With some members wishing to withdraw money – Bt170 million in total – the cooperative had arranged Bt300 million to ensure liquidity, he said.

The meeting yesterday resolved that requests to withdraw money would be put before the court, and when it receives court approval, the cooperative would notify members to take their money. He said it was initially set that members would be allowed to withdraw up to 10 per cent of their savings amount but not more than Bt20,000.

He said the board would seek advice from the Department of Legal Execution on the definition of “creditor”. The department only counts people with savings deposits. The board told the court that cooperative shareholders should also be regarded as creditors. So, the board would initially require its members to give details of their share holdings in the “letter of creditor status” form, to protect their rights. The form would be posted to members to fill in and be returned by May 7, he said. As soon as they find a solution to the “creditor” status, they would notify members in a meeting on April 4.

Padet said creditors could submit the form from April 7 onwards, following the court order being published in the Royal Gazette. He warned that those who submitted the form after May 7 would miss out on the chance to get their money back.

In related news, Nakhon Ratchasima Teachers’ Savings Cooperative Ltd, one of Klongchan’s creditors, which is owed Bt540 million, concluded a proposal yesterday for an eight-step plan, which will be submitted to Klongchan next week. The cooperative’s manager, Yongyuth Buaphud, said the eight steps include:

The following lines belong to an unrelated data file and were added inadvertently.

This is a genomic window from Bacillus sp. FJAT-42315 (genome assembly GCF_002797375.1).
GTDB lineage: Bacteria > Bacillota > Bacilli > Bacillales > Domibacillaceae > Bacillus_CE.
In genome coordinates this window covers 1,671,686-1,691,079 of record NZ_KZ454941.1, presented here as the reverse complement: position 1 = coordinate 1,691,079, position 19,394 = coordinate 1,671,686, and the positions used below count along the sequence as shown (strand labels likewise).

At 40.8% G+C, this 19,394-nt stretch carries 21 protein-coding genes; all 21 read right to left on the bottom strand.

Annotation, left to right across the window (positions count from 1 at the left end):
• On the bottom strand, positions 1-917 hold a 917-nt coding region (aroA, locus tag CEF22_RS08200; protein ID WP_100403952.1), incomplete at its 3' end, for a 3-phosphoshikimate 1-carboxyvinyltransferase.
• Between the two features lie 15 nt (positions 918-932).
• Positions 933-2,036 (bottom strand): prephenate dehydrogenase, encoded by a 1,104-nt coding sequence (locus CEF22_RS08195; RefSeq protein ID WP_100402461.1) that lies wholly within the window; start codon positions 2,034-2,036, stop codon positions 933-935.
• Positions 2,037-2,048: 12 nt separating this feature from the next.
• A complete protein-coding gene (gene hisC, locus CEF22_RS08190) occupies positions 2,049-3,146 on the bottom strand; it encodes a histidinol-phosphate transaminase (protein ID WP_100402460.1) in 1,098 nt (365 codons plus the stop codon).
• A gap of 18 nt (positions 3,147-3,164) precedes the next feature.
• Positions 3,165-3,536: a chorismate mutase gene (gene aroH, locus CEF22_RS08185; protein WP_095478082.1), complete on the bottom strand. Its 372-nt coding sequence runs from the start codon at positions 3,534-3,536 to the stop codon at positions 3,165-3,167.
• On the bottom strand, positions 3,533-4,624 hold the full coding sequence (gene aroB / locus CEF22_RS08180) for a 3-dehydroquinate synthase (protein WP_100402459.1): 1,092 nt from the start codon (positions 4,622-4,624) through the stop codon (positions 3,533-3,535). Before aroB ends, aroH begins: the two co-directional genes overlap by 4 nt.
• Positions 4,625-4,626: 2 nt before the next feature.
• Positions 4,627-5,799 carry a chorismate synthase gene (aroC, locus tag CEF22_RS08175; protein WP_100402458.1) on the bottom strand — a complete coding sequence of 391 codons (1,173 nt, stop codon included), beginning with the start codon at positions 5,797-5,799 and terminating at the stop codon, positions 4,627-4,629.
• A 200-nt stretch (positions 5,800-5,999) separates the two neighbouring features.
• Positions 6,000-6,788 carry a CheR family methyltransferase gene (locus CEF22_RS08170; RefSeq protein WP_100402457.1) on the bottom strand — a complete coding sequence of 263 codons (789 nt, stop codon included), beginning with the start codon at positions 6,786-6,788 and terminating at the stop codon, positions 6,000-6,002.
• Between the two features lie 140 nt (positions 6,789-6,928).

1 Nakhon Ratchasima Teachers’ Savings Cooperative Ltd would file a request for Klongchan to repay the debt in one month;

2. The teachers’ savings cooperative would assign a representative to submit a request for its debt to be repaid;

3. The Klongchan board should create the rehabilitation plan in three months or in up to five months (if the two one-month extensions are applied);

4. The teachers’ cooperative must be informed about the rehabilitation plan so they can study it first;

5. The Bankruptcy Law’s Official Receivers would convene a meeting to vote on whether to accept Klongchan’s rehabilitation plan for submission to the court;

6. In case creditors are not happy with the Klongchan plan, they would propose amendments and vote before the amended plan is submitted to the Bankruptcy Court. If the court approves the plan, it would be binding on all creditors and it must be implemented in five years;